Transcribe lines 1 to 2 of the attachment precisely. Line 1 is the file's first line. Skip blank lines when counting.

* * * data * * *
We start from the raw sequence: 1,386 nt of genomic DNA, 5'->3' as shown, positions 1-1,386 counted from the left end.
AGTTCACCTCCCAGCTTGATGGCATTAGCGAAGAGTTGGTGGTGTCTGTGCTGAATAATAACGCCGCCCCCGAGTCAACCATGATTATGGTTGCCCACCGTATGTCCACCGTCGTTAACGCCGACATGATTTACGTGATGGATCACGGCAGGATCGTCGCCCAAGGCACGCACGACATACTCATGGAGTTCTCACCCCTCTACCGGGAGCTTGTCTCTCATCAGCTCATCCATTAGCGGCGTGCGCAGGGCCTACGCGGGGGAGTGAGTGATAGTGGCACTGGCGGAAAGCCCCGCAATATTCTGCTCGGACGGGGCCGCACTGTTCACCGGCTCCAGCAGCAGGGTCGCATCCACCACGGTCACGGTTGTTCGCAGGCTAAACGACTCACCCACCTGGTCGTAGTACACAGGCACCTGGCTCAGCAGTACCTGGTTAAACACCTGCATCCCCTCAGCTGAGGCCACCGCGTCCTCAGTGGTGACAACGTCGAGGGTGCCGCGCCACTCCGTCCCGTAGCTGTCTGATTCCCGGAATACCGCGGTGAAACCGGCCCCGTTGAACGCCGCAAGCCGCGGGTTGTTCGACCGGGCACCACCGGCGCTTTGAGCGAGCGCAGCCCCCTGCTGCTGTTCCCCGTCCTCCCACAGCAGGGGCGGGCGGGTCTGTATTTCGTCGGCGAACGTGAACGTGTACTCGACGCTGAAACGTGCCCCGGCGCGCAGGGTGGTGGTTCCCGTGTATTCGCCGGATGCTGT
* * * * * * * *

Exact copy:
We start from the raw sequence: 1,386 nt of genomic DNA, 5'->3' as shown, positions 1-1,386 counted from the left end.
AGTTCACCTCCCAGCTTGATGGCATTAGCGAAGAGTTGGTGGTGTCTGTGCTGAATAATAACGCCGCCCCCGAGTCAACCATGATTATGGTTGCCCACCGTATGTCCACCGTCGTTAACGCCGACATGATTTACGTGATGGATCACGGCAGGATCGTCGCCCAAGGCACGCACGACATACTCATGGAGTTCTCACCCCTCTACCGGGAGCTTGTCTCTCATCAGCTCATCCATTAGCGGCGTGCGCAGGGCCTACGCGGGGGAGTGAGTGATAGTGGCACTGGCGGAAAGCCCCGCAATATTCTGCTCGGACGGGGCCGCACTGTTCACCGGCTCCAGCAGCAGGGTCGCATCCACCACGGTCACGGTTGTTCGCAGGCTAAACGACTCACCCACCTGGTCGTAGTACACAGGCACCTGGCTCAGCAGTACCTGGTTAAACACCTGCATCCCCTCAGCTGAGGCCACCGCGTCCTCAGTGGTGACAACGTCGAGGGTGCCGCGCCACTCCGTCCCGTAGCTGTCTGATTCCCGGAATACCGCGGTGAAACCGGCCCCGTTGAACGCCGCAAGCCGCGGGTTGTTCGACCGGGCACCACCGGCGCTTTGAGCGAGCGCAGCCCCCTGCTGCTGTTCCCCGTCCTCCCACAGCAGGGGCGGGCGGGTCTGTATTTCGTCGGCGAACGTGAACGTGTACTCGACGCTGAAACGTGCCCCGGCGCGCAGGGTGGTGGTTCCCGTGTATTCGCCGGATGCTGT